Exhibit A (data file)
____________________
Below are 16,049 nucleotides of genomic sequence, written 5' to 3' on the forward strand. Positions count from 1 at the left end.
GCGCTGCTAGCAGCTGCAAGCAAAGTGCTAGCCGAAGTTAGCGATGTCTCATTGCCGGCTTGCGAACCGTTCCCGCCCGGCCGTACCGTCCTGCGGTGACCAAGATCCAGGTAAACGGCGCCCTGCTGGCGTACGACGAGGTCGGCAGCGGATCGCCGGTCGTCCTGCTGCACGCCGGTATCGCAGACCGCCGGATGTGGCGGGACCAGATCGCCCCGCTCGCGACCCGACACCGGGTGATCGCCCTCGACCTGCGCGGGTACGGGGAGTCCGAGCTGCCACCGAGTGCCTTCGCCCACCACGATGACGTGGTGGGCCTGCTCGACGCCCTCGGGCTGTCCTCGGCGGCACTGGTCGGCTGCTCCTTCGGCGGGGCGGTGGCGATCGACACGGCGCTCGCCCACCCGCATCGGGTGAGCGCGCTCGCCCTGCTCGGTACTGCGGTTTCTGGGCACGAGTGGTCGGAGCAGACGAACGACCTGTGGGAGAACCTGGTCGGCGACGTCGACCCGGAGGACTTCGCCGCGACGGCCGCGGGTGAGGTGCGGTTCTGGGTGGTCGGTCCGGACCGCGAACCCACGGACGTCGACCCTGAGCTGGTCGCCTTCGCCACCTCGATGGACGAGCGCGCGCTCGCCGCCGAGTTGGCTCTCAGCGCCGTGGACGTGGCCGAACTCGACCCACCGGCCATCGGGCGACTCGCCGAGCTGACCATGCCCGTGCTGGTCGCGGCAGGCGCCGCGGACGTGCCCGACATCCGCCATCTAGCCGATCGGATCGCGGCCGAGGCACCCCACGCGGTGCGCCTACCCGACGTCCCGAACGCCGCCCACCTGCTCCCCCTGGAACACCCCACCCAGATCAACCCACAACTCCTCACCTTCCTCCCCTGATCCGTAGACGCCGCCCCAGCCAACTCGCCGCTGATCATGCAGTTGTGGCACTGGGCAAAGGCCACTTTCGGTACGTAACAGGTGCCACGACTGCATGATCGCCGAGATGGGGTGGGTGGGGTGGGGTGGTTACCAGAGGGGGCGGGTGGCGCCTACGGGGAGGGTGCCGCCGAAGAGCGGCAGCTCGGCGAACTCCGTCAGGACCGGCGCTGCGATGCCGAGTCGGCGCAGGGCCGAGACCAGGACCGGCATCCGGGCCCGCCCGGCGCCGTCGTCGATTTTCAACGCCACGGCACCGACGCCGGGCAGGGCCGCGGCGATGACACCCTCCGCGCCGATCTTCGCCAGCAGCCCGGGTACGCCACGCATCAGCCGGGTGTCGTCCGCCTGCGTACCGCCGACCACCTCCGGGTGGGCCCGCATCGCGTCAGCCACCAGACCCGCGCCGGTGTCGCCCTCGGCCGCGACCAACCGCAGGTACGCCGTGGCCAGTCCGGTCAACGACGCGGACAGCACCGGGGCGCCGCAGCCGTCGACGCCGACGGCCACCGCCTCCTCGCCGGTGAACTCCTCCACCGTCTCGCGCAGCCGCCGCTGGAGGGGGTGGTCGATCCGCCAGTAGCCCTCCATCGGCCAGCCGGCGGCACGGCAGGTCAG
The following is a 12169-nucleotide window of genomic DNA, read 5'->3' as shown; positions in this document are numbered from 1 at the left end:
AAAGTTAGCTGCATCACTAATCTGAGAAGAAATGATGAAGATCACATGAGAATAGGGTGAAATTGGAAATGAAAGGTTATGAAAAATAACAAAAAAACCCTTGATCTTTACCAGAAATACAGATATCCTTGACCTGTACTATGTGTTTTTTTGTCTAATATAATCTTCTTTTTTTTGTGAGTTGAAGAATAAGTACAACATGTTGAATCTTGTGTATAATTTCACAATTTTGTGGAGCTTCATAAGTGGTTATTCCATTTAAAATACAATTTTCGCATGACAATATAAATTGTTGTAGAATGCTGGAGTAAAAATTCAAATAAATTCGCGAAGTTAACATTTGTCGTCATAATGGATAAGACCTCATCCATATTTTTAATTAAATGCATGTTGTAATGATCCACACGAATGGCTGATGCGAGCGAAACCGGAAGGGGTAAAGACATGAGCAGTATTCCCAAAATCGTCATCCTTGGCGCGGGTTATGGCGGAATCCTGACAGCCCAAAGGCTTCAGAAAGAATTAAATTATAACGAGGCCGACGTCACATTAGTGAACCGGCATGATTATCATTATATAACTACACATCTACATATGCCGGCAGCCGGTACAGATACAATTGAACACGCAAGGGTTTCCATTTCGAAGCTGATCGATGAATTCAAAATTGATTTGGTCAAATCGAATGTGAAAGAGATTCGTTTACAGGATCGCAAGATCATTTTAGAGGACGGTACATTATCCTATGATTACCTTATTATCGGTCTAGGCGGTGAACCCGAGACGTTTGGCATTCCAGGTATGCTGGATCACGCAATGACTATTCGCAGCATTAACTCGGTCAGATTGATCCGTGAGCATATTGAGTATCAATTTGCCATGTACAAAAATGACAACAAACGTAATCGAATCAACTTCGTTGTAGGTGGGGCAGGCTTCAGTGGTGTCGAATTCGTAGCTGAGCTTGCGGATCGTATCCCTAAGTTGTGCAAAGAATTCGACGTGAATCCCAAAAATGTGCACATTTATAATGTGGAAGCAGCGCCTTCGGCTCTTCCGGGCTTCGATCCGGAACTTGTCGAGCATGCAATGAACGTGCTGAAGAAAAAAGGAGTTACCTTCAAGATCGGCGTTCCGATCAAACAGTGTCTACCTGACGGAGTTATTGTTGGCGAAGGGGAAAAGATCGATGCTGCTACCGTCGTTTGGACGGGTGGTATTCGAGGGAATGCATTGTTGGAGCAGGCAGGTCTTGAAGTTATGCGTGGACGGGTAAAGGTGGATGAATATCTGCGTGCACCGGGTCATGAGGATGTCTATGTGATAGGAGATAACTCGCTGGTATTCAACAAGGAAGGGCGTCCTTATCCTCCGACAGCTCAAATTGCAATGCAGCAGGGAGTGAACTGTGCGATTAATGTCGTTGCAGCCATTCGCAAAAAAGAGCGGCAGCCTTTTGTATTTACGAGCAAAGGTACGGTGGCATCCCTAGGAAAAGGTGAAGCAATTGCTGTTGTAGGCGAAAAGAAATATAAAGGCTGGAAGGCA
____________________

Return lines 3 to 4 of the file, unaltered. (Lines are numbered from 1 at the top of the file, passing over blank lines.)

The following is a 12169-nucleotide window of genomic DNA, read 5'->3' as shown; positions in this document are numbered from 1 at the left end:
AAAGTTAGCTGCATCACTAATCTGAGAAGAAATGATGAAGATCACATGAGAATAGGGTGAAATTGGAAATGAAAGGTTATGAAAAATAACAAAAAAACCCTTGATCTTTACCAGAAATACAGATATCCTTGACCTGTACTATGTGTTTTTTTGTCTAATATAATCTTCTTTTTTTTGTGAGTTGAAGAATAAGTACAACATGTTGAATCTTGTGTATAATTTCACAATTTTGTGGAGCTTCATAAGTGGTTATTCCATTTAAAATACAATTTTCGCATGACAATATAAATTGTTGTAGAATGCTGGAGTAAAAATTCAAATAAATTCGCGAAGTTAACATTTGTCGTCATAATGGATAAGACCTCATCCATATTTTTAATTAAATGCATGTTGTAATGATCCACACGAATGGCTGATGCGAGCGAAACCGGAAGGGGTAAAGACATGAGCAGTATTCCCAAAATCGTCATCCTTGGCGCGGGTTATGGCGGAATCCTGACAGCCCAAAGGCTTCAGAAAGAATTAAATTATAACGAGGCCGACGTCACATTAGTGAACCGGCATGATTATCATTATATAACTACACATCTACATATGCCGGCAGCCGGTACAGATACAATTGAACACGCAAGGGTTTCCATTTCGAAGCTGATCGATGAATTCAAAATTGATTTGGTCAAATCGAATGTGAAAGAGATTCGTTTACAGGATCGCAAGATCATTTTAGAGGACGGTACATTATCCTATGATTACCTTATTATCGGTCTAGGCGGTGAACCCGAGACGTTTGGCATTCCAGGTATGCTGGATCACGCAATGACTATTCGCAGCATTAACTCGGTCAGATTGATCCGTGAGCATATTGAGTATCAATTTGCCATGTACAAAAATGACAACAAACGTAATCGAATCAACTTCGTTGTAGGTGGGGCAGGCTTCAGTGGTGTCGAATTCGTAGCTGAGCTTGCGGATCGTATCCCTAAGTTGTGCAAAGAATTCGACGTGAATCCCAAAAATGTGCACATTTATAATGTGGAAGCAGCGCCTTCGGCTCTTCCGGGCTTCGATCCGGAACTTGTCGAGCATGCAATGAACGTGCTGAAGAAAAAAGGAGTTACCTTCAAGATCGGCGTTCCGATCAAACAGTGTCTACCTGACGGAGTTATTGTTGGCGAAGGGGAAAAGATCGATGCTGCTACCGTCGTTTGGACGGGTGGTATTCGAGGGAATGCATTGTTGGAGCAGGCAGGTCTTGAAGTTATGCGTGGACGGGTAAAGGTGGATGAATATCTGCGTGCACCGGGTCATGAGGATGTCTATGTGATAGGAGATAACTCGCTGGTATTCAACAAGGAAGGGCGTCCTTATCCTCCGACAGCTCAAATTGCAATGCAGCAGGGAGTGAACTGTGCGATTAATGTCGTTGCAGCCATTCGCAAAAAAGAGCGGCAGCCTTTTGTATTTACGAGCAAAGGTACGGTGGCATCCCTAGGAAAAGGTGAAGCAATTGCTGTTGTAGGCGAAAAGAAATATAAAGGCTGGAAGGCA